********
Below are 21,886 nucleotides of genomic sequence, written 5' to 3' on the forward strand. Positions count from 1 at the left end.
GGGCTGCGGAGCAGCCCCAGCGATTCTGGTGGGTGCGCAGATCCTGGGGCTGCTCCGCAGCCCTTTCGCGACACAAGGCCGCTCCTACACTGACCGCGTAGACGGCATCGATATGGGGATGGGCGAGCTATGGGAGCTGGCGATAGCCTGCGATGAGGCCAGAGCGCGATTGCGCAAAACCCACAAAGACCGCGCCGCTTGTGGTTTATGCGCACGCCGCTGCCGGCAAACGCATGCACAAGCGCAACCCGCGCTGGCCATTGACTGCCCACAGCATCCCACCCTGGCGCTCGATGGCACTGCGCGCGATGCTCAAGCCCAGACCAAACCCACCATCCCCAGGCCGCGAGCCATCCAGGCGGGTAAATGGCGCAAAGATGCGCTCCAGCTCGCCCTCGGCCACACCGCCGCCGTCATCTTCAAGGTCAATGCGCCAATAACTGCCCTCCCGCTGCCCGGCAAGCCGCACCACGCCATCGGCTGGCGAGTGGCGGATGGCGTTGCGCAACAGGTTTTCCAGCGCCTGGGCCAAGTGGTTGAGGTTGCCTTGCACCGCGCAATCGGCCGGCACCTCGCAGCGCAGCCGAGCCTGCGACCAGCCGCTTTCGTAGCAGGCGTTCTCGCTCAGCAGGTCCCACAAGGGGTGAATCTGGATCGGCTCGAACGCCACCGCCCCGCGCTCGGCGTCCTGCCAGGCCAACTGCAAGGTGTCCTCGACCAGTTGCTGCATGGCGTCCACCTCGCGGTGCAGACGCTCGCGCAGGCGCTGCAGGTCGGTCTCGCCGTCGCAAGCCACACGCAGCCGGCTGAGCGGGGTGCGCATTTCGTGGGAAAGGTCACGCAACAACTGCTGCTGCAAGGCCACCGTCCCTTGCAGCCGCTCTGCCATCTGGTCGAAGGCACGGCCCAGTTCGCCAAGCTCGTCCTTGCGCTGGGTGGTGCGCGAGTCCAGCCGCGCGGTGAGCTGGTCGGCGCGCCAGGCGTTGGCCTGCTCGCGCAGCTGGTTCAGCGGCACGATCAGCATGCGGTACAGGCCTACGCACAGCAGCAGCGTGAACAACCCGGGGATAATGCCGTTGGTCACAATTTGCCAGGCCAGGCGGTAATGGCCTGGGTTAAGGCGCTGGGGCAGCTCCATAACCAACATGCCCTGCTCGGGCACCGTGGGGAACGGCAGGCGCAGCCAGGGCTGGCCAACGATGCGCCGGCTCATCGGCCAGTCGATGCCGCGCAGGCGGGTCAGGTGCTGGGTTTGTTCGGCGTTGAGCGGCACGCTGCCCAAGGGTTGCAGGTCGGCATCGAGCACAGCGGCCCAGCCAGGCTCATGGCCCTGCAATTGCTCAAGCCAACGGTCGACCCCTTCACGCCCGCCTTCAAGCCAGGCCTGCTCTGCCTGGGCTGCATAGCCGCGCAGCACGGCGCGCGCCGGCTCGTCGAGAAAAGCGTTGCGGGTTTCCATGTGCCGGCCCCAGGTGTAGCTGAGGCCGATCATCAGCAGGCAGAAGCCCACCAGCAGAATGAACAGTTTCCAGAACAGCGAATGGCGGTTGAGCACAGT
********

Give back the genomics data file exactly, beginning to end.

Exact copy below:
Below are 21,886 nucleotides of genomic sequence, written 5' to 3' on the forward strand. Positions count from 1 at the left end.
GGGCTGCGGAGCAGCCCCAGCGATTCTGGTGGGTGCGCAGATCCTGGGGCTGCTCCGCAGCCCTTTCGCGACACAAGGCCGCTCCTACACTGACCGCGTAGACGGCATCGATATGGGGATGGGCGAGCTATGGGAGCTGGCGATAGCCTGCGATGAGGCCAGAGCGCGATTGCGCAAAACCCACAAAGACCGCGCCGCTTGTGGTTTATGCGCACGCCGCTGCCGGCAAACGCATGCACAAGCGCAACCCGCGCTGGCCATTGACTGCCCACAGCATCCCACCCTGGCGCTCGATGGCACTGCGCGCGATGCTCAAGCCCAGACCAAACCCACCATCCCCAGGCCGCGAGCCATCCAGGCGGGTAAATGGCGCAAAGATGCGCTCCAGCTCGCCCTCGGCCACACCGCCGCCGTCATCTTCAAGGTCAATGCGCCAATAACTGCCCTCCCGCTGCCCGGCAAGCCGCACCACGCCATCGGCTGGCGAGTGGCGGATGGCGTTGCGCAACAGGTTTTCCAGCGCCTGGGCCAAGTGGTTGAGGTTGCCTTGCACCGCGCAATCGGCCGGCACCTCGCAGCGCAGCCGAGCCTGCGACCAGCCGCTTTCGTAGCAGGCGTTCTCGCTCAGCAGGTCCCACAAGGGGTGAATCTGGATCGGCTCGAACGCCACCGCCCCGCGCTCGGCGTCCTGCCAGGCCAACTGCAAGGTGTCCTCGACCAGTTGCTGCATGGCGTCCACCTCGCGGTGCAGACGCTCGCGCAGGCGCTGCAGGTCGGTCTCGCCGTCGCAAGCCACACGCAGCCGGCTGAGCGGGGTGCGCATTTCGTGGGAAAGGTCACGCAACAACTGCTGCTGCAAGGCCACCGTCCCTTGCAGCCGCTCTGCCATCTGGTCGAAGGCACGGCCCAGTTCGCCAAGCTCGTCCTTGCGCTGGGTGGTGCGCGAGTCCAGCCGCGCGGTGAGCTGGTCGGCGCGCCAGGCGTTGGCCTGCTCGCGCAGCTGGTTCAGCGGCACGATCAGCATGCGGTACAGGCCTACGCACAGCAGCAGCGTGAACAACCCGGGGATAATGCCGTTGGTCACAATTTGCCAGGCCAGGCGGTAATGGCCTGGGTTAAGGCGCTGGGGCAGCTCCATAACCAACATGCCCTGCTCGGGCACCGTGGGGAACGGCAGGCGCAGCCAGGGCTGGCCAACGATGCGCCGGCTCATCGGCCAGTCGATGCCGCGCAGGCGGGTCAGGTGCTGGGTTTGTTCGGCGTTGAGCGGCACGCTGCCCAAGGGTTGCAGGTCGGCATCGAGCACAGCGGCCCAGCCAGGCTCATGGCCCTGCAATTGCTCAAGCCAACGGTCGACCCCTTCACGCCCGCCTTCAAGCCAGGCCTGCTCTGCCTGGGCTGCATAGCCGCGCAGCACGGCGCGCGCCGGCTCGTCGAGAAAAGCGTTGCGGGTTTCCATGTGCCGGCCCCAGGTGTAGCTGAGGCCGATCATCAGCAGGCAGAAGCCCACCAGCAGAATGAACAGTTTCCAGAACAGCGAATGGCGGTTGAGCACAGT